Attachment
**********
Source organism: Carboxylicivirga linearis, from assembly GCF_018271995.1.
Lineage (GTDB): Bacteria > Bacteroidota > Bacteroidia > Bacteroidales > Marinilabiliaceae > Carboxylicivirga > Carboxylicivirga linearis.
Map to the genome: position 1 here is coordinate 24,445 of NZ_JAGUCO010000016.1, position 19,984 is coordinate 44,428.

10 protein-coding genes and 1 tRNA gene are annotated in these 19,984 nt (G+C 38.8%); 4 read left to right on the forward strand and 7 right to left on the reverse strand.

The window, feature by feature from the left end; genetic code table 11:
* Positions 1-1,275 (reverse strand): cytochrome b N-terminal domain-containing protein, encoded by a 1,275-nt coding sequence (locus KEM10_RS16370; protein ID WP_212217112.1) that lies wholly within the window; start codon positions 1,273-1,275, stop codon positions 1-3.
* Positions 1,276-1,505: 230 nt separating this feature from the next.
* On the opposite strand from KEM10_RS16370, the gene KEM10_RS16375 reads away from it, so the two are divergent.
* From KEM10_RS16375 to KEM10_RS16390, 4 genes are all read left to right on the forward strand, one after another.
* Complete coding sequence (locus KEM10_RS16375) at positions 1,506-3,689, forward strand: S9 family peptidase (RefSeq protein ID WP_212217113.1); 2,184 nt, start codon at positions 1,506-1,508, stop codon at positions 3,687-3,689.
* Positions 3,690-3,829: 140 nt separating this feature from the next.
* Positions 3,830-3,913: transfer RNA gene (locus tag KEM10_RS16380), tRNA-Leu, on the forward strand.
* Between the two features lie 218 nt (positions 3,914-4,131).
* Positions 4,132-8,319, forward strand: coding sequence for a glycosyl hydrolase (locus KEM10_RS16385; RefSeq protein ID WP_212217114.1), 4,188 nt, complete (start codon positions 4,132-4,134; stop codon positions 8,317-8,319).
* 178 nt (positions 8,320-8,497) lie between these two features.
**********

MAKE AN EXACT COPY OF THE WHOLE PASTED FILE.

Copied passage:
Source organism: Carboxylicivirga linearis, from assembly GCF_018271995.1.
Lineage (GTDB): Bacteria > Bacteroidota > Bacteroidia > Bacteroidales > Marinilabiliaceae > Carboxylicivirga > Carboxylicivirga linearis.
Map to the genome: position 1 here is coordinate 24,445 of NZ_JAGUCO010000016.1, position 19,984 is coordinate 44,428.

10 protein-coding genes and 1 tRNA gene are annotated in these 19,984 nt (G+C 38.8%); 4 read left to right on the forward strand and 7 right to left on the reverse strand.

The window, feature by feature from the left end; genetic code table 11:
* Positions 1-1,275 (reverse strand): cytochrome b N-terminal domain-containing protein, encoded by a 1,275-nt coding sequence (locus KEM10_RS16370; protein ID WP_212217112.1) that lies wholly within the window; start codon positions 1,273-1,275, stop codon positions 1-3.
* Positions 1,276-1,505: 230 nt separating this feature from the next.
* On the opposite strand from KEM10_RS16370, the gene KEM10_RS16375 reads away from it, so the two are divergent.
* From KEM10_RS16375 to KEM10_RS16390, 4 genes are all read left to right on the forward strand, one after another.
* Complete coding sequence (locus KEM10_RS16375) at positions 1,506-3,689, forward strand: S9 family peptidase (RefSeq protein ID WP_212217113.1); 2,184 nt, start codon at positions 1,506-1,508, stop codon at positions 3,687-3,689.
* Positions 3,690-3,829: 140 nt separating this feature from the next.
* Positions 3,830-3,913: transfer RNA gene (locus tag KEM10_RS16380), tRNA-Leu, on the forward strand.
* Between the two features lie 218 nt (positions 3,914-4,131).
* Positions 4,132-8,319, forward strand: coding sequence for a glycosyl hydrolase (locus KEM10_RS16385; RefSeq protein ID WP_212217114.1), 4,188 nt, complete (start codon positions 4,132-4,134; stop codon positions 8,317-8,319).
* 178 nt (positions 8,320-8,497) lie between these two features.